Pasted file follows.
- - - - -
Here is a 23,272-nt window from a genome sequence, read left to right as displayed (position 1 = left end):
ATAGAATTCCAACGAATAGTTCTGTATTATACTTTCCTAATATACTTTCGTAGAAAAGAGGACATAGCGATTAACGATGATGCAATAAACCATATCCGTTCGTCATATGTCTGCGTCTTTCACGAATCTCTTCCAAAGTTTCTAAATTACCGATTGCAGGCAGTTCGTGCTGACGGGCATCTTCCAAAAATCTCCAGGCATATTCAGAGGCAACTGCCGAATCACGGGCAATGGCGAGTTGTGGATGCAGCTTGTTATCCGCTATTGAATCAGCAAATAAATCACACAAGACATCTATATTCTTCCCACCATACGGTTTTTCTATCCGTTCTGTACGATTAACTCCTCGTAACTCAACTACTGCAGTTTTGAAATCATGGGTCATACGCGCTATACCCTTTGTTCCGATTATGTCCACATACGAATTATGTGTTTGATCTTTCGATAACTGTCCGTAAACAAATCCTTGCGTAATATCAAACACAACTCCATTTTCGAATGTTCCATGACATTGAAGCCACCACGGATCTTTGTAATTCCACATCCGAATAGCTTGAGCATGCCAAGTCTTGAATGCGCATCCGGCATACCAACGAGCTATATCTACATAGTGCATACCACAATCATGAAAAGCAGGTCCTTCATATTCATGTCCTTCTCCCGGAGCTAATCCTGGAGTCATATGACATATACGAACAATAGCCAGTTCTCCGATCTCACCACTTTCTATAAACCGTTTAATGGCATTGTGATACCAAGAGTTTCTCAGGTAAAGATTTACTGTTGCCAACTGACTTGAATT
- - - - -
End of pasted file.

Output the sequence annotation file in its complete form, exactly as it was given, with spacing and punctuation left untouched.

Here is a 23,272-nt window from a genome sequence, read left to right as displayed (position 1 = left end):
ATAGAATTCCAACGAATAGTTCTGTATTATACTTTCCTAATATACTTTCGTAGAAAAGAGGACATAGCGATTAACGATGATGCAATAAACCATATCCGTTCGTCATATGTCTGCGTCTTTCACGAATCTCTTCCAAAGTTTCTAAATTACCGATTGCAGGCAGTTCGTGCTGACGGGCATCTTCCAAAAATCTCCAGGCATATTCAGAGGCAACTGCCGAATCACGGGCAATGGCGAGTTGTGGATGCAGCTTGTTATCCGCTATTGAATCAGCAAATAAATCACACAAGACATCTATATTCTTCCCACCATACGGTTTTTCTATCCGTTCTGTACGATTAACTCCTCGTAACTCAACTACTGCAGTTTTGAAATCATGGGTCATACGCGCTATACCCTTTGTTCCGATTATGTCCACATACGAATTATGTGTTTGATCTTTCGATAACTGTCCGTAAACAAATCCTTGCGTAATATCAAACACAACTCCATTTTCGAATGTTCCATGACATTGAAGCCACCACGGATCTTTGTAATTCCACATCCGAATAGCTTGAGCATGCCAAGTCTTGAATGCGCATCCGGCATACCAACGAGCTATATCTACATAGTGCATACCACAATCATGAAAAGCAGGTCCTTCATATTCATGTCCTTCTCCCGGAGCTAATCCTGGAGTCATATGACATATACGAACAATAGCCAGTTCTCCGATCTCACCACTTTCTATAAACCGTTTAATGGCATTGTGATACCAAGAGTTTCTCAGGTAAAGATTTACTGTTGCCAACTGACTTGAATT